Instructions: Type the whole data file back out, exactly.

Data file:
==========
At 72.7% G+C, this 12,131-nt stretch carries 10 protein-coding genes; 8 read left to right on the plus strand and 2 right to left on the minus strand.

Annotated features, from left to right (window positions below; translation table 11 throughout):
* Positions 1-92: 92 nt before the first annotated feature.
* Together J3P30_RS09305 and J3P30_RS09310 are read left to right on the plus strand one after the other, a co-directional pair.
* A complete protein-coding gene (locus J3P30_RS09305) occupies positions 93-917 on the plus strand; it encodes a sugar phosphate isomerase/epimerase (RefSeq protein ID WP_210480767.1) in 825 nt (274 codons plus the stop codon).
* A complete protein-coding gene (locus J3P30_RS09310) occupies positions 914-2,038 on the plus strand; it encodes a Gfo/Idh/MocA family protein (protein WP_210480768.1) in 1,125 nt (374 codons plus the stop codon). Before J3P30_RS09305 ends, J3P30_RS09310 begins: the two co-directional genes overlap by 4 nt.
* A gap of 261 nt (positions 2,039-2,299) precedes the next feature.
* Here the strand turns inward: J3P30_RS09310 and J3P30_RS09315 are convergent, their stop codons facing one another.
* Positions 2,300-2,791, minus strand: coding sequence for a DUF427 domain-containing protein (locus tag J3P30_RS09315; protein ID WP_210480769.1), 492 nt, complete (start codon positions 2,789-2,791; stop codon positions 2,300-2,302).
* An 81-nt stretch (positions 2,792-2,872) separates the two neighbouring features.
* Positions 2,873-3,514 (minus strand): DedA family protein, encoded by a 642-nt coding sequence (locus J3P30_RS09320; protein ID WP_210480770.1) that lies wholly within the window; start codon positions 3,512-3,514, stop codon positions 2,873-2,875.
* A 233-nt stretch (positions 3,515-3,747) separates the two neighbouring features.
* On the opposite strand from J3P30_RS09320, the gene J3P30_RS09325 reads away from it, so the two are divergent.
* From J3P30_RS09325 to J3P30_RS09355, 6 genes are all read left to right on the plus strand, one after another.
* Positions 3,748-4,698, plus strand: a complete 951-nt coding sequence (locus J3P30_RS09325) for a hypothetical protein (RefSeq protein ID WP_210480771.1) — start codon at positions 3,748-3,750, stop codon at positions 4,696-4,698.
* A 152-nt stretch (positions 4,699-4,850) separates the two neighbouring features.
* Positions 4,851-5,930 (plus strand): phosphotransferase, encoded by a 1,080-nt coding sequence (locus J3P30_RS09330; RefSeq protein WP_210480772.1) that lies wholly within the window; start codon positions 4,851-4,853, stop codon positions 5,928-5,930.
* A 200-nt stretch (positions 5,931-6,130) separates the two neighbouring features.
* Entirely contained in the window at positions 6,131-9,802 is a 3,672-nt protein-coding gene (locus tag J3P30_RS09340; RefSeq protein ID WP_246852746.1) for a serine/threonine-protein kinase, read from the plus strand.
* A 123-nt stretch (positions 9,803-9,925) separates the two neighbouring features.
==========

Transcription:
At 72.7% G+C, this 12,131-nt stretch carries 10 protein-coding genes; 8 read left to right on the plus strand and 2 right to left on the minus strand.

Annotated features, from left to right (window positions below; translation table 11 throughout):
* Positions 1-92: 92 nt before the first annotated feature.
* Together J3P30_RS09305 and J3P30_RS09310 are read left to right on the plus strand one after the other, a co-directional pair.
* A complete protein-coding gene (locus J3P30_RS09305) occupies positions 93-917 on the plus strand; it encodes a sugar phosphate isomerase/epimerase (RefSeq protein ID WP_210480767.1) in 825 nt (274 codons plus the stop codon).
* A complete protein-coding gene (locus J3P30_RS09310) occupies positions 914-2,038 on the plus strand; it encodes a Gfo/Idh/MocA family protein (protein WP_210480768.1) in 1,125 nt (374 codons plus the stop codon). Before J3P30_RS09305 ends, J3P30_RS09310 begins: the two co-directional genes overlap by 4 nt.
* A gap of 261 nt (positions 2,039-2,299) precedes the next feature.
* Here the strand turns inward: J3P30_RS09310 and J3P30_RS09315 are convergent, their stop codons facing one another.
* Positions 2,300-2,791, minus strand: coding sequence for a DUF427 domain-containing protein (locus tag J3P30_RS09315; protein ID WP_210480769.1), 492 nt, complete (start codon positions 2,789-2,791; stop codon positions 2,300-2,302).
* An 81-nt stretch (positions 2,792-2,872) separates the two neighbouring features.
* Positions 2,873-3,514 (minus strand): DedA family protein, encoded by a 642-nt coding sequence (locus J3P30_RS09320; protein ID WP_210480770.1) that lies wholly within the window; start codon positions 3,512-3,514, stop codon positions 2,873-2,875.
* A 233-nt stretch (positions 3,515-3,747) separates the two neighbouring features.
* On the opposite strand from J3P30_RS09320, the gene J3P30_RS09325 reads away from it, so the two are divergent.
* From J3P30_RS09325 to J3P30_RS09355, 6 genes are all read left to right on the plus strand, one after another.
* Positions 3,748-4,698, plus strand: a complete 951-nt coding sequence (locus J3P30_RS09325) for a hypothetical protein (RefSeq protein ID WP_210480771.1) — start codon at positions 3,748-3,750, stop codon at positions 4,696-4,698.
* A 152-nt stretch (positions 4,699-4,850) separates the two neighbouring features.
* Positions 4,851-5,930 (plus strand): phosphotransferase, encoded by a 1,080-nt coding sequence (locus J3P30_RS09330; RefSeq protein WP_210480772.1) that lies wholly within the window; start codon positions 4,851-4,853, stop codon positions 5,928-5,930.
* A 200-nt stretch (positions 5,931-6,130) separates the two neighbouring features.
* Entirely contained in the window at positions 6,131-9,802 is a 3,672-nt protein-coding gene (locus tag J3P30_RS09340; RefSeq protein ID WP_246852746.1) for a serine/threonine-protein kinase, read from the plus strand.
* A 123-nt stretch (positions 9,803-9,925) separates the two neighbouring features.